Brand (Posted: Feb-25-2015 0PM)

Fact Sheet on Cervical Cancer [PDF 873.72 KB]
Brand (Posted: Feb-25-2015 0PM)

Cervical cancer is preventable
Brand (Posted: Feb-25-2015 0PM)

What should I know about screening?
Brand (Posted: Feb-25-2015 0PM)

A Model to Determine Colorectal Cancer Risk Using Common Genetic Susceptibility Loci.
Hsu Li et al. Gastroenterology 2015 Feb 12. (Posted: Feb-20-2015 8AM)

Applicability of next generation sequencing technology in microsatellite instability testing.
Gan Chun et al. Genes (Basel) 2015 (1) 46-59 (Posted: Feb-20-2015 8AM)

A candidate gene study of capecitabine-related toxicity in colorectal cancer identifies new toxicity variants at DPYD and a putative role for ENOSF1 rather than TYMS.
Rosmarin Dan et al. Gut 2015 Jan (1) 111-20 (Posted: Feb-20-2015 8AM)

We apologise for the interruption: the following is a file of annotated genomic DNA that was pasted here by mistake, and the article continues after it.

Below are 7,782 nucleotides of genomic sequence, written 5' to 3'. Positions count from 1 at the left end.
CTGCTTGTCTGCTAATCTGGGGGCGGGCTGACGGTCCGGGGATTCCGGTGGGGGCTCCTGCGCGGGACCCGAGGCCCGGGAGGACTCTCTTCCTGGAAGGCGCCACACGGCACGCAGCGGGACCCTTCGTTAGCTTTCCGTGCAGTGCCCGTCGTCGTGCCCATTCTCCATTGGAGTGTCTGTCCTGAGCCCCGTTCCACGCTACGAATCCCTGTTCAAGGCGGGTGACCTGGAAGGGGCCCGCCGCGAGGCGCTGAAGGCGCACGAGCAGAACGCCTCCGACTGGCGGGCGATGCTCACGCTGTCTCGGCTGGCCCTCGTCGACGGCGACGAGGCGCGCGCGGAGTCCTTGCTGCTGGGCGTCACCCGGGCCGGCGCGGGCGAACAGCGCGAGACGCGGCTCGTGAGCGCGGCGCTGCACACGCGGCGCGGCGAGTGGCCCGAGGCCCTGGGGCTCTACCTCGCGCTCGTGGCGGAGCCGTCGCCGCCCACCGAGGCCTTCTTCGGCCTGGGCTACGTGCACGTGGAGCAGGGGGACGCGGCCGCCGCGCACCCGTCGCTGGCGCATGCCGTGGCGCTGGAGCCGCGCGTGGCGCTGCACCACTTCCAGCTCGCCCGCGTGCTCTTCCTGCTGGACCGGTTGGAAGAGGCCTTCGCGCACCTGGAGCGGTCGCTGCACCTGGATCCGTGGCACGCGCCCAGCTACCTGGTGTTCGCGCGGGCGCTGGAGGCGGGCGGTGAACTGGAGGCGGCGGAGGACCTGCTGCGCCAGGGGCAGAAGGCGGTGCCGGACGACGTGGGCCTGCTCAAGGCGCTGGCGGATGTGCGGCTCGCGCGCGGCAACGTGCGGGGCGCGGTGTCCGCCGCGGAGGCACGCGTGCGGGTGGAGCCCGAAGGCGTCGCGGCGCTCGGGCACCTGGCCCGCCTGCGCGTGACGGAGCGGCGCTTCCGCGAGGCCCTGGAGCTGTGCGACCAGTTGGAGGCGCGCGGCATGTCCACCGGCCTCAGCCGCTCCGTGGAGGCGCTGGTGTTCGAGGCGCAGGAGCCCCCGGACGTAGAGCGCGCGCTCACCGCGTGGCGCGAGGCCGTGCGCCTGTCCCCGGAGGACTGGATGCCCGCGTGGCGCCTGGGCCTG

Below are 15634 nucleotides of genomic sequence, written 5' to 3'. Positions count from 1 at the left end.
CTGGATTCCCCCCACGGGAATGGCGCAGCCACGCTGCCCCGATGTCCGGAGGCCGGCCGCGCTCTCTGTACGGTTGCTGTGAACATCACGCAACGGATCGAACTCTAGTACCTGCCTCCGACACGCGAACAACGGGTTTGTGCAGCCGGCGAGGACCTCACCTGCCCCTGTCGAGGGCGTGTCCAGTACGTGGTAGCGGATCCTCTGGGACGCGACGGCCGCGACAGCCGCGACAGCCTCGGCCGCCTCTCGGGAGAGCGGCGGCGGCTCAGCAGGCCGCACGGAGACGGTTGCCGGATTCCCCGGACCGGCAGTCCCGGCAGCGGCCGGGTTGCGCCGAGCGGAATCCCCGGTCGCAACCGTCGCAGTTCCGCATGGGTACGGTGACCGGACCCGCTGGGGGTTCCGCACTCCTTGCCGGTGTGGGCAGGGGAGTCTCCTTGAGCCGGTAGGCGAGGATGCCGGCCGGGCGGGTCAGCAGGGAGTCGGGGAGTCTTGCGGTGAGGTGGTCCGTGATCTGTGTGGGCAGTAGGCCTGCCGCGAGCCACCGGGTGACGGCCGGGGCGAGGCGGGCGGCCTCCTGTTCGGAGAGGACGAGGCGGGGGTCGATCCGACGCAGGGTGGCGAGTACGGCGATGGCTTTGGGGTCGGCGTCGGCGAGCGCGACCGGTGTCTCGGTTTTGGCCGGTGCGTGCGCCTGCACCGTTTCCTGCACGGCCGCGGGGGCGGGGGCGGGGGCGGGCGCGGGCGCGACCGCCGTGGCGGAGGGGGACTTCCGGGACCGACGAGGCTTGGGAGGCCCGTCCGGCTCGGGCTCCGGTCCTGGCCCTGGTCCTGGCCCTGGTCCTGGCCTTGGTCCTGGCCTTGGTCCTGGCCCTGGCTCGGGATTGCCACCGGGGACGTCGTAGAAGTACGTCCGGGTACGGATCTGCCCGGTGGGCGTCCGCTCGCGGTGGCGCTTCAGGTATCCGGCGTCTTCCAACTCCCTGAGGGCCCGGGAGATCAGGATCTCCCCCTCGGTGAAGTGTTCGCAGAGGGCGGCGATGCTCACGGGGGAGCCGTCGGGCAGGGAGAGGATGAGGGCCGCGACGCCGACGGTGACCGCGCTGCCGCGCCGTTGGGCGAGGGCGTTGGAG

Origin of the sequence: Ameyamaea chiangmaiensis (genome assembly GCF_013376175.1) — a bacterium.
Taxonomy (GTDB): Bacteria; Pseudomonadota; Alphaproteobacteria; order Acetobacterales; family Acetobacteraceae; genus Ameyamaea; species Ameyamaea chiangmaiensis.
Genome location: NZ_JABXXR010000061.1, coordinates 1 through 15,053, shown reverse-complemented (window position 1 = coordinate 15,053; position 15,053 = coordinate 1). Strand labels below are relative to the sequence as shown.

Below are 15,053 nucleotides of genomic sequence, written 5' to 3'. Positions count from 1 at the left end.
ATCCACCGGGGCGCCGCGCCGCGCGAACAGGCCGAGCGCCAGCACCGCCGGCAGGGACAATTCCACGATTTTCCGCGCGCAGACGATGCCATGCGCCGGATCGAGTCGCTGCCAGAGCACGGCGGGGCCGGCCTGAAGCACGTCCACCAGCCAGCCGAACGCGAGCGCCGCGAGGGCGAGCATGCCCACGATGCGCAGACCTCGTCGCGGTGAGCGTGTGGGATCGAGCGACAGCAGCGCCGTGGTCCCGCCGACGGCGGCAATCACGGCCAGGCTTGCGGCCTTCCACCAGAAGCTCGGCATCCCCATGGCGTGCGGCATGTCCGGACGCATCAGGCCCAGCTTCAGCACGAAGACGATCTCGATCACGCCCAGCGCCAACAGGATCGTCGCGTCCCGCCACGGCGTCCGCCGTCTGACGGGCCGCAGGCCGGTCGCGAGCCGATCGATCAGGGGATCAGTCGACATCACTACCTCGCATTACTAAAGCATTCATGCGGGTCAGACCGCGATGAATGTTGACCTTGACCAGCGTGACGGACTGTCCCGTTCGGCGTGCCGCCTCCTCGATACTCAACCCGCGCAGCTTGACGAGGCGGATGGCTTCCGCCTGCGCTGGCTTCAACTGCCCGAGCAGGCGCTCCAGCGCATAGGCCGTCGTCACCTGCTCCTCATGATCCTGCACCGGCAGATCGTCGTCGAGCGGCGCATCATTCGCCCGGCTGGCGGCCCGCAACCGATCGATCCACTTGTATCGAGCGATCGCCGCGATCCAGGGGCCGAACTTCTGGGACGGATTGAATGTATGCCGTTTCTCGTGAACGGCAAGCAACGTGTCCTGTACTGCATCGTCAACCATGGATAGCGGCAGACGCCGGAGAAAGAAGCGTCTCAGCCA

Awareness and uptake of family screening in patients diagnosed with colorectal cancer at a young age.
Hogan Niamh M et al. Gastroenterol Res Pract 2015 194931 (Posted: Feb-20-2015 8AM)

Role of tumour molecular and pathology features to estimate colorectal cancer risk for first-degree relatives.
Win Aung Ko et al. Gut 2015 Jan (1) 101-10 (Posted: Feb-20-2015 8AM)

Prostate cancer screening using risk stratification based on a multi-state model of genetic variants.
Yen Amy Ming-Fang et al. Prostate 2015 Feb 14. (Posted: Feb-19-2015 0PM)

A simple-to-use method incorporating genomic markers into prostate cancer risk prediction tools facilitated future validation.
Grill Sonja et al. J Clin Epidemiol 2015 Jan 14. (Posted: Feb-19-2015 0PM)